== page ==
Pennsylvania State University (UNITED STATES)
About this paper:
Appears in: ICERI2017 Proceedings
Publication year: 2017
Pages: 8689-8692
ISBN: 978-84-697-6957-7
ISSN: 2340-1095
doi: 10.21125/iceri.2017.2373
Conference name: 10th annual International Conference of Education, Research and Innovation
Dates: 16-18 November, 2017
Location: Seville, Spain
Increased attention is being paid to the notion of learning spaces or built environments [1] and their impact on student learning outcomes as well as interactions within the space. The perspective that space can shape social practices and interactions [2] suggests that the built physical environment can mediate the nature of interactions, the use of the space, as well as the experiences of the space [3]. However, while research is increasingly focused on how physical learning spaces can be designed to enhance and support learning [3], less attention has focused on applying and evaluating a learning spaces approach to formal online education. Research in this area has focused primarily on examining learners’ perceptions or enactments of the university space [4] and theoretical conceptions of space and being in the context of mobile and online technologies [5]. In this paper, the notion of built space is applied to a formal online environment to examine how different designed “spaces” support interactions and perceptions of space.

This study focused on one completely online graduate course. The topic of the course is learning theories and is offered primarily via the learning management system Canvas. Students engage in a variety of activities including discussion board postings, collaborative projects using web 2.0 tools such as the Google suite of tools, and blogs.
The main research questions of this study include: What kinds of interactions are typical of the different learning “spaces” that students inhabit? And, What are student perceptions of such spaces?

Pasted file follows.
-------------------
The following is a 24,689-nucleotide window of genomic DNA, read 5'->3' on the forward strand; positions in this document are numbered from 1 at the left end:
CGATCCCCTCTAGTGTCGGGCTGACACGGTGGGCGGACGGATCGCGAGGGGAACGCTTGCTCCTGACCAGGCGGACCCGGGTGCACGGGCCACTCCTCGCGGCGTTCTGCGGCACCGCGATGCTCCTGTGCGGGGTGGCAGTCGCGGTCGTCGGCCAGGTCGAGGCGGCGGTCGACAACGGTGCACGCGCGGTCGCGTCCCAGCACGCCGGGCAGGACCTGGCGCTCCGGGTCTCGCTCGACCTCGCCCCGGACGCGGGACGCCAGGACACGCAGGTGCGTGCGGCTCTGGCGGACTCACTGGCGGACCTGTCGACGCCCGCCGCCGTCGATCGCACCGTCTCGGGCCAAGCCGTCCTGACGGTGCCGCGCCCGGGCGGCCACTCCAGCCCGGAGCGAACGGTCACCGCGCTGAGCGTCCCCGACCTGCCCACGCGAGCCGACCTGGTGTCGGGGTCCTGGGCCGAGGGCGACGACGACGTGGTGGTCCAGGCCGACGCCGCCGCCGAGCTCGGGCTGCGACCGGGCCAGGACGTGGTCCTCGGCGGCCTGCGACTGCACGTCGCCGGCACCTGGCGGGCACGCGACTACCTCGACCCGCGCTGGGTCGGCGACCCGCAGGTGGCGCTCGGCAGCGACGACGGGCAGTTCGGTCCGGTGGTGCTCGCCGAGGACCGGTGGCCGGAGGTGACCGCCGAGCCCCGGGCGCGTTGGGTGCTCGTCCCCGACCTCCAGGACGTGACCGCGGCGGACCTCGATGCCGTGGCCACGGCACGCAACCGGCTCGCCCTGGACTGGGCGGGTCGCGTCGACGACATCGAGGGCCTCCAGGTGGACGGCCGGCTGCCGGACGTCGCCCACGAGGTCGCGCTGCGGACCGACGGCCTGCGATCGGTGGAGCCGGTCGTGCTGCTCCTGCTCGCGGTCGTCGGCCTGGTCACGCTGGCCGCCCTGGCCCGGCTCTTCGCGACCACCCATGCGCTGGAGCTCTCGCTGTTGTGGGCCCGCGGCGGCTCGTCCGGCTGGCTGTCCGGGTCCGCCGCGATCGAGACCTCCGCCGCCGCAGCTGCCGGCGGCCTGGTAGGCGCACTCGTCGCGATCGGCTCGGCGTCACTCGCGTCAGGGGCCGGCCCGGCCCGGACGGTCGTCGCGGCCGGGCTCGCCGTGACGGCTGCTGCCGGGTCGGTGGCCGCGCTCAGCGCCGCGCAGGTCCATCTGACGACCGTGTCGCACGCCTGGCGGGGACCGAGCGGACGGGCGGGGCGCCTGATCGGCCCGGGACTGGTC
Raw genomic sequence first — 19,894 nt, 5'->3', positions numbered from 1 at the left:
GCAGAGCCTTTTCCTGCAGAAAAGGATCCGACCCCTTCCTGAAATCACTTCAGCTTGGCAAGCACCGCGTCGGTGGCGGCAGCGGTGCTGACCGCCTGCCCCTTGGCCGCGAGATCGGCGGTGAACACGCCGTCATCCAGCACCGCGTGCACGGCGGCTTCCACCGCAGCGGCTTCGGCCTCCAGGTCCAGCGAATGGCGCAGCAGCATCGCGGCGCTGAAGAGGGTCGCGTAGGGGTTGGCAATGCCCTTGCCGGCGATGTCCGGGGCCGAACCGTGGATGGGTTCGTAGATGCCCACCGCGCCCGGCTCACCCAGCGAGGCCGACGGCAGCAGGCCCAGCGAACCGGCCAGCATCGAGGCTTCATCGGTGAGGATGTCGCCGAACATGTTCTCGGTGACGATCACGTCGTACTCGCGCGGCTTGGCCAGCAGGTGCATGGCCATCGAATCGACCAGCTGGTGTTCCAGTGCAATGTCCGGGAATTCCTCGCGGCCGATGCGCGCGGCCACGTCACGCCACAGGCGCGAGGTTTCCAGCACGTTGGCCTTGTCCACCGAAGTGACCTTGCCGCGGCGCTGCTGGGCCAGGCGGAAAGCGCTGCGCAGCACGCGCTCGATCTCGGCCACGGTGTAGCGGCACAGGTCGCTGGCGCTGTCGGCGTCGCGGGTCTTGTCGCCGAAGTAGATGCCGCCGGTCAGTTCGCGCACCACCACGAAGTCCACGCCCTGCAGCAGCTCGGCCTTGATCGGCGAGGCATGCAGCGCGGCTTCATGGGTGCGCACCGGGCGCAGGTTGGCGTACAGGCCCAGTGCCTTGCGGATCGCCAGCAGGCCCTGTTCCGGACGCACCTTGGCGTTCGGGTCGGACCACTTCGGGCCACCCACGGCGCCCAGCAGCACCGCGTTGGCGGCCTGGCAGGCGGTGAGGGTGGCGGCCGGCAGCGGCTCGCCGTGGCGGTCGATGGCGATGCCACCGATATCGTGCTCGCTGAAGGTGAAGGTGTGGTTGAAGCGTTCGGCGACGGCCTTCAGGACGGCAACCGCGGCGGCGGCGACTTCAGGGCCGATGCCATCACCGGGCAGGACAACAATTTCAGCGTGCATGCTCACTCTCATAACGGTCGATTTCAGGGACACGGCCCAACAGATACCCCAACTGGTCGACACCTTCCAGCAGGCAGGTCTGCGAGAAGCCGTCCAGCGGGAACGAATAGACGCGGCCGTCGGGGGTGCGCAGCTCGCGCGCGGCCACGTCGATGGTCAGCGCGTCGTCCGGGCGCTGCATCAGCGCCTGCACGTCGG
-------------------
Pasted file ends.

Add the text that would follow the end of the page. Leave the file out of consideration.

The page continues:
A combination of social network analyses and discourse analyses are used to examine the first research question, while student surveys and interviews are used to examine response to the second question.

Results indicate that each tool corresponds to a specific built space. Discussion boards can be likened most closely to the physical space of a lecture hall, while the Google suite of tools best corresponds to an informal coffee room where conversations ensue over different times. The social network analyses indicate, however, that interactions on the discussion boards are detailed and thoughtful, much like that expected in a lecture hall, while the informal interactions tend to be more superficial and off-the-cuff. Further details will be provided in the presentation, including details of student surveys.

Given the increasing number of online courses and spaces for learning it is important to understand the ways in which different tools influence interaction and relationships within diferent learning spaces. This paper contributes by focusing on the implementation of certain designed online spaces and the interactions and experiences of students within those spaces, as recommended by [3].

[1] D. G. Oblinger, Learning Spaces, vol. 41. 2006.
[2] D. Massey, Space, place and gender. Cambridge, UK: Polity Press, 1994.
[3] J. Blackmore, D. Bateman, J. Loughlin, J. O’Mara, and G. Aranda, Research into the connection between built learning spaces and student outcomes, no. 22. 2011.
[4] S. Bayne, M. S. Gallagher, and J. Lamb, “Being ‘at’ university: The social topologies of distance students,” High. Educ., vol. 67, no. 5, pp. 569–583, 2014.
[5] J. G. Enriquez, “Tug‐o‐where: situating mobilities of learning (t)here,” Learn. Media Technol., vol. 36, no. 1, pp. 39–53, 2011.
Online learning, learning spaces, qualitative research.